However overall, the literature suggests that there is a clear preference for physical, situated studio-based learning (in creative disciplines) as a way to meet and interact with others, and strongly points to the fact that the lack of access to studio spaces has had a detrimental impact upon the sense of belonging, and consequently, the mental health and wellbeing of both staff and students across the past year.

Affective encounters in the studio

Hoffie claims that studios are ‘indispensable because they offer the space to work together’ (Hoffie, 2020, p.102). It is perfectly possible to work together online, so how do the two environments differ? She goes on to elaborate; ‘the actual energy of the studio reshapes individuals in a range of different ways’ (Ibid.). The idea of energy is crucial here and could be connected to the concept of affect. Affect, as described by philosopher and social theorist Brian Massumi, is an encounter in the world between two bodies, which have the ‘capacity to affect and to be affected’ (Massumi, 2002). Affects precede emotions and have been described as ‘intensities’, ‘event’, ‘body’, ‘vitality affect’, ‘autonomy of affect’, ‘shock’, ‘pure experience’. Linda Åhäll quotes Teresa Brennan who, in tandem with Massumi, understands affects as ‘energies transmitted through bodily encounters’ and describes the ‘“affective atmosphere” as that feeling that you get when you walk into a room and sense a particular mood in the air’, (Brennan, 2004, cited by Åhäll, 2018).

Importantly, affect is also considered a key component of feminism – the writer and scholar Sara Ahmed explains; ‘feminism often begins with intensity: you are aroused by what you come up against. You register something in the sharpness of an impression. Something can be sharp without it being clear what the point is . . . Things don’t seem right. ‘(Ahmed 2017, 22). Furthermore, Noddings notes how there is a cross-over between social scientists concerned with affect and the concept of empathy, or “feeling with” (Noddings, 2010, p.7). In Noddings’ ethics of care, empathy is a key component, and therefore, affect could be said to play a central role in caring.

It has been proposed that the tacit and affective relations in the studio enable learners to navigate threshold concepts. What makes a threshold concept distinctive is that it often requires the acquisition of knowledge that is troublesome (Land and Meyer, 2003). Land and Meyer expand what is meant by ‘troublesome’; knowledge which is tacit, alien, counter-intuitive, conceptually challenging, inert, ritual or includes troublesome language (Ibid.). Once grasped, a threshold concept is transformational, representing a previously inaccessible way of thinking and enabling the learner to progress.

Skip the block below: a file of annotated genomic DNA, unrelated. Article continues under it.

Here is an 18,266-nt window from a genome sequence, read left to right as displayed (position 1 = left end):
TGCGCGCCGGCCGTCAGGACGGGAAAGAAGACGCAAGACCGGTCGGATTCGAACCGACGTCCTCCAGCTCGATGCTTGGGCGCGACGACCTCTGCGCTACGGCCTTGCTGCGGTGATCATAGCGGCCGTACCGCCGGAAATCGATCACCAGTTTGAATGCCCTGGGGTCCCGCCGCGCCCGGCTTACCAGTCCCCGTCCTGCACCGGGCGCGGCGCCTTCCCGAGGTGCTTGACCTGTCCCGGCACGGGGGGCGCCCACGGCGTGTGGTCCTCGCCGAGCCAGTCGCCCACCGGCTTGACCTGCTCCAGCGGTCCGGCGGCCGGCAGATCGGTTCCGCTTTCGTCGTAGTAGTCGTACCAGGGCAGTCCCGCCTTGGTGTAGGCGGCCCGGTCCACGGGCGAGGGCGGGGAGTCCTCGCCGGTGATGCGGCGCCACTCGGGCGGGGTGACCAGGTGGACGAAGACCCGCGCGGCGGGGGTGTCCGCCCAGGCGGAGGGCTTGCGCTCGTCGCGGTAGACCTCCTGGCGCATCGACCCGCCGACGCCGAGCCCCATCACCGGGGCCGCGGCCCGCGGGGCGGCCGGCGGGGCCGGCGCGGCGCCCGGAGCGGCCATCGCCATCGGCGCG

This is highlighted by Zoe Belluigi, who argues that affect can be engendered through fine art studio practice and should be considered as integral to the student learning experience. She explores how the context of the studio creates specific conditions conducive to fine art education. Although Belluigi makes it clear that by conditions, she does not mean the environment alone (she is also referring to curriculum, assessment etc.), she does suggest that ‘inappropriate contexts and barren environments can debilitate learning engagement, with the result of being disempowering and emotionally demotivating for the student’ (Frederikson, 2001, Belluigi, 2013, p.14). Furthermore, she proposes that environments create the emotional tenor of the learning experience (Ibid., p.8), which is of vital importance, as emotion is linked to motivation, mindset and the search for meaning and identity (Ibid). Through engaging with emotions, which are traditionally seen as a negative in education (Ibid., p.14), a student may have a transformational experience within the studio, ‘not unlike a “high”’ (Ibid.), which in turn increases the student’s confidence and self-knowledge. And, as Belluigi points out, this change in self-perception, increased confidence in self-directed learning and trust in one’s own abilities, is seen by some as the main outcome of a fine art undergraduate degree (Edstrom, 2008a, cited by Belluigi, 2013 p.15).

Others have argued that affect can occur in virtual learning contexts. In a 2013 study, Lally and Scalter argue that virtual worlds ‘have now emerged as a powerful medium for education’ (Lally & Sclater 2013, p.334) and that ‘they allow powerful social and interactive experiences for participants’ (Ibid.). Furthermore, whilst questioning whether technology enhanced learning (TEL) can enable learners to connect in meaningful ways to wider, serious issues of global concern, Slater comes to the conclusion that ‘virtual worlds can facilitate the expression of the affective aspects of our selves and offer positive emotional spaces for learning’ (Slater, 2016, p.304). This is achieved through ‘engaging in self-expression, socialisation and play’ (Ibid.), which are not dissimilar to the activities which are central to studio-practice. In fact, she goes as far to say that the ‘virtual learning space mediated ‘closeness’ among members of the community and, in that process, dissolved national and international boundaries, resulting in a form of activity that hitherto would not have been feasible anywhere else’ (Ibid., p.304). Slater determines that this is made possible through being ‘highly supported by mentors, and this enabled participants to engage in an iterative process of reflection, reinterpretation, re-evaluation and reintegration of the social, emotional and cognitive aspects of their experiences’ (Ibid., p.302).